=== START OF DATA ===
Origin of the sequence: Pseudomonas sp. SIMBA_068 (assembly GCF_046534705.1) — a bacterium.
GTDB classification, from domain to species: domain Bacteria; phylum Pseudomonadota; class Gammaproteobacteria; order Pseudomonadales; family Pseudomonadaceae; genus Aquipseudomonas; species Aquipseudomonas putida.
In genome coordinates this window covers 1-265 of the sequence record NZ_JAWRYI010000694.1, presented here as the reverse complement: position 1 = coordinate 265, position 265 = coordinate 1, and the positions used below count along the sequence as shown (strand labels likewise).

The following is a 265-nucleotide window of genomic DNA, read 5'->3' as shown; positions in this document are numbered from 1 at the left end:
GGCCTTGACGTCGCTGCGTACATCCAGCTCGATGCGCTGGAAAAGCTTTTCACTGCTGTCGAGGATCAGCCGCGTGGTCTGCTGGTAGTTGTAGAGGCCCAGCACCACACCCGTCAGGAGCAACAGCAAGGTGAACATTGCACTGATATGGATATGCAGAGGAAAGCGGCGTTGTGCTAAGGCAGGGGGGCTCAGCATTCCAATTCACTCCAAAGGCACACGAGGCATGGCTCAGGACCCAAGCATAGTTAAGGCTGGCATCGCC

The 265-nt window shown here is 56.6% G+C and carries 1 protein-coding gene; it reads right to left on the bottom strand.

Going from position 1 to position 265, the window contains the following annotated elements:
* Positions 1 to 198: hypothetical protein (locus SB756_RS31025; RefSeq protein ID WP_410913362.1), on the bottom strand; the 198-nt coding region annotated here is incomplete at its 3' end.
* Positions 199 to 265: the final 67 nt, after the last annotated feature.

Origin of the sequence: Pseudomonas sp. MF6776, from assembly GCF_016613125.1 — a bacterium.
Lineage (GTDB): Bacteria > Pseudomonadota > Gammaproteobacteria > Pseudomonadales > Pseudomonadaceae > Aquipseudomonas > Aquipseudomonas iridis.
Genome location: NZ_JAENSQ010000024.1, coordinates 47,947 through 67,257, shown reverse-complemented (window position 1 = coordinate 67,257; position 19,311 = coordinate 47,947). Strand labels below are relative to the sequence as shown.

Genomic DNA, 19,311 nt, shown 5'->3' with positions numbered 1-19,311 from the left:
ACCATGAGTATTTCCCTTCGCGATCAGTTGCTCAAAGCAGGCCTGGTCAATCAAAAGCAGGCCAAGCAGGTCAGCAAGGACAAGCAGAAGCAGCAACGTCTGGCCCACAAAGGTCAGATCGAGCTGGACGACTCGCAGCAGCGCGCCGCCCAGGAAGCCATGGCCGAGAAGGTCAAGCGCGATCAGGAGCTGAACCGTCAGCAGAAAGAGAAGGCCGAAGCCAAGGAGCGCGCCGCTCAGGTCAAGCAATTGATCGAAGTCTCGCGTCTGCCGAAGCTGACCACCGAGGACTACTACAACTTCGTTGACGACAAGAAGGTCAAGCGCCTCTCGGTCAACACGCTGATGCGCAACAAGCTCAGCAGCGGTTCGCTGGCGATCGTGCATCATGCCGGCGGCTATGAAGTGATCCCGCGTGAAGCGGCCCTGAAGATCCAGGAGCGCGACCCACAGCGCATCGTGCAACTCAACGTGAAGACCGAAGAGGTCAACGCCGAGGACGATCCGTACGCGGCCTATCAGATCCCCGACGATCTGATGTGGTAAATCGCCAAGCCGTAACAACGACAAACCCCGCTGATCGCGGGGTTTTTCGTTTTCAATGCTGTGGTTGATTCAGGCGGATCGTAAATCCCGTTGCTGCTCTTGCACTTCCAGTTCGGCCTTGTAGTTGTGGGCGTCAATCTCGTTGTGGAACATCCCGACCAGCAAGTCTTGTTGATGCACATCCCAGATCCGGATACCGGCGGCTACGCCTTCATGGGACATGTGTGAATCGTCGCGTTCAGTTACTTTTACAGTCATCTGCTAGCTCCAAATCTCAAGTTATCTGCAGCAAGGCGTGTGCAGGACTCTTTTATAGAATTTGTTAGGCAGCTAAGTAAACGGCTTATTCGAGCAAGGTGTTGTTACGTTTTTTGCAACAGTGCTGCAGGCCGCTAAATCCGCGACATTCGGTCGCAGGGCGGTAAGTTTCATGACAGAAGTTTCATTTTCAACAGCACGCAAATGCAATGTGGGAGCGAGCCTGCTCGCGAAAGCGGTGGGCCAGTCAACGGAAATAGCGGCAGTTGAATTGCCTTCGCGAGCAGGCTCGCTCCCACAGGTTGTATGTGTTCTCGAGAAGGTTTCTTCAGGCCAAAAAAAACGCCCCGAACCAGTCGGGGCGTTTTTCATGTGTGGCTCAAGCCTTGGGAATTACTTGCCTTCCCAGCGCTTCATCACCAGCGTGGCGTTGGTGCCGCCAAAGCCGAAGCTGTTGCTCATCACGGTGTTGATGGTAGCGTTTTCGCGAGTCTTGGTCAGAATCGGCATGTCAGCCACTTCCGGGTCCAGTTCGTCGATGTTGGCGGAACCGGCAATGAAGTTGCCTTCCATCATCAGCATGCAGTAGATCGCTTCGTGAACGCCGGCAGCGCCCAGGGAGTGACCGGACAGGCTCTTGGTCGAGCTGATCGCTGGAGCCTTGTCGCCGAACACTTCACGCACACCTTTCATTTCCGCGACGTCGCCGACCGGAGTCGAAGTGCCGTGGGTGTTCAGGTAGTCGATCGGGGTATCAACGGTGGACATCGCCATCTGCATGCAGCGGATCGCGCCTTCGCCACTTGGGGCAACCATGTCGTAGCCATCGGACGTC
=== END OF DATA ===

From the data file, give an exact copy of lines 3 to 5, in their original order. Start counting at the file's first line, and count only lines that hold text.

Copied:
In genome coordinates this window covers 1-265 of the sequence record NZ_JAWRYI010000694.1, presented here as the reverse complement: position 1 = coordinate 265, position 265 = coordinate 1, and the positions used below count along the sequence as shown (strand labels likewise).

The following is a 265-nucleotide window of genomic DNA, read 5'->3' as shown; positions in this document are numbered from 1 at the left end:
GGCCTTGACGTCGCTGCGTACATCCAGCTCGATGCGCTGGAAAAGCTTTTCACTGCTGTCGAGGATCAGCCGCGTGGTCTGCTGGTAGTTGTAGAGGCCCAGCACCACACCCGTCAGGAGCAACAGCAAGGTGAACATTGCACTGATATGGATATGCAGAGGAAAGCGGCGTTGTGCTAAGGCAGGGGGGCTCAGCATTCCAATTCACTCCAAAGGCACACGAGGCATGGCTCAGGACCCAAGCATAGTTAAGGCTGGCATCGCC